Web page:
Figuring out the Future at Dubai's World Economic Forum
The World Economic Forum's Annual Meeting of Global Future Councils came to a close in Dubai this week. At the center of the world's largest brainstorming event was the future and the fourth industrial revolution.
Our Moon Connyoung sent this special feature piece from Dubai. Dubai. If you came to Dubai a few decades ago, sand is all you would have gotten. Then in a matter of years, amazing things happened.
"Dividing the largest city in UAE into two commercial districts, this Dubai Creek epitomizes the city's personality. The magnificent sophistication of the 21st century walking hand in hand with these ancient abras.... traditional wooden boats used for centuries as a means of transport."
"In the span of just twenty years Dubai turned from desert into a jaw dropping oasis of stone, marble, concrete, glass and roar excitement. The bolder and wackier the idea the more likely it was to be accepted. For instance, the Burj Khalifa Tower right behind me... is the tallest structure in the world standing at almost 830 meters off the ground. Bringing Burj Khalifa to life required a combination of visionary ideals and solid science... with an eye on the future."
"So, it's really no wonder that the World Economic Forum's inaugural meeting focused future-preparedness is taking place right here in Dubai."
The Network of Global Future Councils is a new community launched by the World Economic Forum to provide insight and vision to tackle some of the world's most critical global challenges and help prepare governments, businesses and communities for the arrival of the Fourth Industrial Revolution.
"So the beauty of this meeting is the mandate, their role of the councils is in the wider organiztion, the wider community is to help us contribute to our neighborhood to bring about solid, systemic change."
Lee Howell, Managing Director of the World Economic Forum, is the main architect of this unique discussions platform.
He says with a two-year mandate, the role of the councils is to contribute analysis and generate ideas so that knowledge captured here are directly channelled into projects to prepare for the future.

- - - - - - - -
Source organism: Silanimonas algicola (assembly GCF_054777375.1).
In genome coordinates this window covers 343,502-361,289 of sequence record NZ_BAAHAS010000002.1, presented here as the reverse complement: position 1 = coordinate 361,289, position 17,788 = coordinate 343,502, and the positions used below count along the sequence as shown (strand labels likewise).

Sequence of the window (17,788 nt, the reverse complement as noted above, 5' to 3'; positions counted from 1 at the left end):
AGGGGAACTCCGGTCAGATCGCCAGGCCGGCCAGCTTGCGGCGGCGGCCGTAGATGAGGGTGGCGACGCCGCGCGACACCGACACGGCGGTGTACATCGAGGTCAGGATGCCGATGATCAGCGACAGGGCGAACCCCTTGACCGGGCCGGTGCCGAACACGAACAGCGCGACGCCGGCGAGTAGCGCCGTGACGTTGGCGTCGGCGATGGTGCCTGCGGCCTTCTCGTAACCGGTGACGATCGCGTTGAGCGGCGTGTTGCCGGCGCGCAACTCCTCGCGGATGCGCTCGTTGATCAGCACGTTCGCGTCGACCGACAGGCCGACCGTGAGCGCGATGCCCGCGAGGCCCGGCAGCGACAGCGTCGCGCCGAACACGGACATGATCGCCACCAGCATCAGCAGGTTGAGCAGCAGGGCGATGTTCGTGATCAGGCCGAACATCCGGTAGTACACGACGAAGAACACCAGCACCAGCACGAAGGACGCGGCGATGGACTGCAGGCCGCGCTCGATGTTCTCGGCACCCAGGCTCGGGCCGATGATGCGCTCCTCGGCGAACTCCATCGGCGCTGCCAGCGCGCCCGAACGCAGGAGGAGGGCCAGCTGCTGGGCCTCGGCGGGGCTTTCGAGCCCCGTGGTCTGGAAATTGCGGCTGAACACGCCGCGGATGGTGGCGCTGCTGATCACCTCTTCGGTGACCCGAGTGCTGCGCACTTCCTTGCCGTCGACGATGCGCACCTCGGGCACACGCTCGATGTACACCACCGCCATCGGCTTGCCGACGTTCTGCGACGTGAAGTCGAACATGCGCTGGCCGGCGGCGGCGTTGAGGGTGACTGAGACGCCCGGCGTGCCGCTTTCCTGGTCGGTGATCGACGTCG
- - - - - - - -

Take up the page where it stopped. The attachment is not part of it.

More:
The key question?
"How do we become more prepared? How do we actually anticipate and not be surprised about these changes? First is to get the relevant experts from all walks of life to actually give a better picture not just today but of the future or anticipate that so that we can go from the diagnosis, sort of a prognosis and then to possibly prescription on how to better prepare for this."
Lee Sang-yup is co-chairing one of the 35 councils - the Council on Future of Biotechnology.
A world-renowned chemical and biomolecular engineer and distinguished professor at the Korea Advanced Institute of Science and Technology, Lee is excited about the plethora of ideas exchanged under his moderation.
"Our council will address this issue in multidimensional metrix mode. So, one axis will be what. What here means climate change we have to address, food for everybody in all 9-point-7 billion people, healthcare, chronic diseases, neurological disorders etc. A lot of these what issues will be mapped with enabling subtechnologies of biotech. That is how."
So, that is metabolic engineering to address climate change, gene editing for some of the genetic diseases and food production... to name a few.
"Then we're going to map with what, how, when, where, who, and why. We came up with a platform to think about. We're going to humbly suggest things to consider by the other experts, government, public and all the other stakeholders."
And, how do you do that? How do you share the thoughts and ideas discussed among council members here at this forum in this magnificent resort in Dubai with the rest of the world?
Again, advanced technology.
"This is in your hub, and what you're seeing here is some of the experts being invited to speak live on Facebook.
And, shaping the future of reality with a sense of stewardship. With a sense of stewardship... as more than seven hundred of the world's leading minds here in 2016 today are committed to doing.
Making decisions, not just for the most pressing and urgent issues, but making decisions with the future generation in mind. A responsive and responsible leadership in practice.